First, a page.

Napoles files petition for bail in serious illegal detention case
MANILA, Philippines — Janet Lim Napoles, the alleged brains behind the pork barrel scam, has asked the local court to allow her to post bail in the serious illegal detention charge filed against her and her brother ahead of the plunder cases filed on Monday at the Ombudsman.
In a 27-page urgent motion for bail filed at the Makati Regional Trial Court Branch 150, Napoles argued that the case against her lacked evidence and claimed that the complainant in the case, Benhur Luy, her cousin and the whistle-blower in the P10-billion pork barrel scam, and his lawyer, had used to case to extort money from her.
“The Honorable Court is duty-bound to allow accused Janet to post bail because the evidence of guilt against her is not strong,” the motion read.
She told the court that the serious illegal detention case against her was “obviously politically motivated,” and that the nuclear issue remained the alleged pork barrel scam.
On Monday, the DOJ filed charges of plunder, malversation, bribery, graft and corrupt practices in the Office of the Ombudsman against Napoles, Senators Juan Ponce Enrile, Ramon Revilla Jr. and Jose “Jinggoy” Estrada and 34 other people.
Napoles, on the other hand, claimed that the serious illegal detention charge at the Makati court, which earlier denied her motion to defer arraignment and suspend proceedings, was merely based on the tale of Luy.
She called Luy’s allegations as “mere speculation and is not backed by evidence.”
According to Napoles, Luy voluntarily stayed in Bahay ni San Jose for three months and was not illegally detained as claimed by Luy’s camp and the NBI.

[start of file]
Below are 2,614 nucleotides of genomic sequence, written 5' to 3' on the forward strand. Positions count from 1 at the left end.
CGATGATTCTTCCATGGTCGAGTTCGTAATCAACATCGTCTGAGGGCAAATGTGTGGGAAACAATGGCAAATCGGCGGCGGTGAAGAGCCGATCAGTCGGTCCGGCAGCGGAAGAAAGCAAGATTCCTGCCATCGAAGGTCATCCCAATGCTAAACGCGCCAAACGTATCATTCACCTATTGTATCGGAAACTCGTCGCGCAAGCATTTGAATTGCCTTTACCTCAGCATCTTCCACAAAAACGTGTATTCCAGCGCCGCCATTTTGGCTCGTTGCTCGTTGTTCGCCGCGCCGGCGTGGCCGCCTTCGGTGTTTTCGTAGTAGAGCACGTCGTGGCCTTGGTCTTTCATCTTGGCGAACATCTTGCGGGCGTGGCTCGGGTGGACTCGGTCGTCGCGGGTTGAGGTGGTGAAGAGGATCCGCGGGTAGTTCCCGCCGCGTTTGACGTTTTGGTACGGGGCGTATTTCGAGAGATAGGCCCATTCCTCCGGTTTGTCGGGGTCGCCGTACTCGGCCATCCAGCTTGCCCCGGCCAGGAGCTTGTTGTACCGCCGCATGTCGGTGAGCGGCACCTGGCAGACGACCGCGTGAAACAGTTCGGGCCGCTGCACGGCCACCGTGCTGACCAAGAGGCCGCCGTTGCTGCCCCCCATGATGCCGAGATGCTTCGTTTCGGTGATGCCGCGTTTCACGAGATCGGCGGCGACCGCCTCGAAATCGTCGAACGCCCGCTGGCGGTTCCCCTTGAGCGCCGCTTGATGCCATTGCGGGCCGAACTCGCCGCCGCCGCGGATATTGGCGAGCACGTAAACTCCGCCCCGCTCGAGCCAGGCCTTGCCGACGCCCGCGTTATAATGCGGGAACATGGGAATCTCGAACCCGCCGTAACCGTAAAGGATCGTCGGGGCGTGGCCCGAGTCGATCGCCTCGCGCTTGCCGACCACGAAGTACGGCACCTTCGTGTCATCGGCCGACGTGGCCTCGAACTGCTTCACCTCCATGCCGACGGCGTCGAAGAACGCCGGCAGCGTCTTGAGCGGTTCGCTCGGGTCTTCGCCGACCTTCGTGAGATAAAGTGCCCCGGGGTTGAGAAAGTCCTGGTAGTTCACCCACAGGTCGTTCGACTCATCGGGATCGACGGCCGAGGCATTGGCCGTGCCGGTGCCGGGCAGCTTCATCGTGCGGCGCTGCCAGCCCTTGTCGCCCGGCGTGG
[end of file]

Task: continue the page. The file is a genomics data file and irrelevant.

“He wanted to have a retreat/recollection in solitude to atone for the wrongdoings he committed,” Napoles said noting that Luy had obtained loans amounting to P5 million from the Air Material Wing Savings and Loan Association Inc. (AMSLA) without her permission.
Napoles added that the Department of Justice earlier dismissed Luy’s complaint for lack of probable cause but “due to mounting pressure from the public,” issued a resolution reversing itself.
She also claimed that the charge was used to extort money from her.
According to her, Luy’s lawyer Levito Baligod had asked her to pay the money Luy and his family around $1.5 million needed in order to go to Canada in a meeting at the Makati Shangri-la on March 27, 2013.
Attached to the motion are copies of the screen-grabbed pictures, CCTV footages taken at the Pacific Plaza Tower, Bonifacio Global City in Taguig on March 22 showing that there was no restraint on Luy’s movement.
She said Luy also resisted the “rescue attempt of the NBI agents” at the retreat house.
“Any person who has been detained for three months would seize the first opportunity to be rescued,” Napoles’ motion said.
Diosfa Valencia, the court clerk of Makati RTC Branch 150, said Judge Elmo Alameda scheduled the hearing on the motion on September 20, Friday.
Napoles who is presently detained at a police training camp in Fort Sto. Domingo in Sta. Rosa, Laguna, is scheduled to be arraigned on September 23 for the serious illegal detention charge, a non-bailable offense.